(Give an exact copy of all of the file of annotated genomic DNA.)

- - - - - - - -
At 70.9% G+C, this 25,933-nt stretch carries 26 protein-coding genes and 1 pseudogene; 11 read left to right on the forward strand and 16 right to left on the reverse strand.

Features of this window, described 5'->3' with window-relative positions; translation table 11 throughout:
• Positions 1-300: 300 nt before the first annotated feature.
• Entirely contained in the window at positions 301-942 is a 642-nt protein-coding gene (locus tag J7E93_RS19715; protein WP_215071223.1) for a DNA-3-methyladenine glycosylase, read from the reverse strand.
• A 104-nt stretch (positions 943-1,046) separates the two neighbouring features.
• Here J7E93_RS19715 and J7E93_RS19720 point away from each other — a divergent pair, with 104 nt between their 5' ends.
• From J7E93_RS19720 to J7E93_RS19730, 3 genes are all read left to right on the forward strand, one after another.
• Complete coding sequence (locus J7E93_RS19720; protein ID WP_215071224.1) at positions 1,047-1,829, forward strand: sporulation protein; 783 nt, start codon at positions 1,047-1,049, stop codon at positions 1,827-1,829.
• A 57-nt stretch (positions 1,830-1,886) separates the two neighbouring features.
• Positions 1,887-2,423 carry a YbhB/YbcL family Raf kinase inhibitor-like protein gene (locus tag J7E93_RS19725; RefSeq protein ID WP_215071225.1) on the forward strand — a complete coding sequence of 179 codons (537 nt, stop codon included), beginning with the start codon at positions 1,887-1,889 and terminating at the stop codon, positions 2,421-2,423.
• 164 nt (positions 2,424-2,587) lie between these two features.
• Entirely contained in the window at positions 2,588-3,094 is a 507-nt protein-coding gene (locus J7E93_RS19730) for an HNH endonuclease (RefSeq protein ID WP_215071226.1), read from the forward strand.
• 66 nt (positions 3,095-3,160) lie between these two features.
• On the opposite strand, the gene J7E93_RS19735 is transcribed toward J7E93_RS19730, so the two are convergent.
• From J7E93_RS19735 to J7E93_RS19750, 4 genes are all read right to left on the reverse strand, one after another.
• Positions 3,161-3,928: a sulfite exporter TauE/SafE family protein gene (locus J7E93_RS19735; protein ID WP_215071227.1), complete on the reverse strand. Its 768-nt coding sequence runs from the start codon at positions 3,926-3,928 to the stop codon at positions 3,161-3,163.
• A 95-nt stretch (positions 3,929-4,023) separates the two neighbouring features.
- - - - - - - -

At 70.9% G+C, this 25,933-nt stretch carries 26 protein-coding genes and 1 pseudogene; 11 read left to right on the forward strand and 16 right to left on the reverse strand.

Features of this window, described 5'->3' with window-relative positions; translation table 11 throughout:
• Positions 1-300: 300 nt before the first annotated feature.
• Entirely contained in the window at positions 301-942 is a 642-nt protein-coding gene (locus tag J7E93_RS19715; protein WP_215071223.1) for a DNA-3-methyladenine glycosylase, read from the reverse strand.
• A 104-nt stretch (positions 943-1,046) separates the two neighbouring features.
• Here J7E93_RS19715 and J7E93_RS19720 point away from each other — a divergent pair, with 104 nt between their 5' ends.
• From J7E93_RS19720 to J7E93_RS19730, 3 genes are all read left to right on the forward strand, one after another.
• Complete coding sequence (locus J7E93_RS19720; protein ID WP_215071224.1) at positions 1,047-1,829, forward strand: sporulation protein; 783 nt, start codon at positions 1,047-1,049, stop codon at positions 1,827-1,829.
• A 57-nt stretch (positions 1,830-1,886) separates the two neighbouring features.
• Positions 1,887-2,423 carry a YbhB/YbcL family Raf kinase inhibitor-like protein gene (locus tag J7E93_RS19725; RefSeq protein ID WP_215071225.1) on the forward strand — a complete coding sequence of 179 codons (537 nt, stop codon included), beginning with the start codon at positions 1,887-1,889 and terminating at the stop codon, positions 2,421-2,423.
• 164 nt (positions 2,424-2,587) lie between these two features.
• Entirely contained in the window at positions 2,588-3,094 is a 507-nt protein-coding gene (locus J7E93_RS19730) for an HNH endonuclease (RefSeq protein ID WP_215071226.1), read from the forward strand.
• 66 nt (positions 3,095-3,160) lie between these two features.
• On the opposite strand, the gene J7E93_RS19735 is transcribed toward J7E93_RS19730, so the two are convergent.
• From J7E93_RS19735 to J7E93_RS19750, 4 genes are all read right to left on the reverse strand, one after another.
• Positions 3,161-3,928: a sulfite exporter TauE/SafE family protein gene (locus J7E93_RS19735; protein ID WP_215071227.1), complete on the reverse strand. Its 768-nt coding sequence runs from the start codon at positions 3,926-3,928 to the stop codon at positions 3,161-3,163.
• A 95-nt stretch (positions 3,929-4,023) separates the two neighbouring features.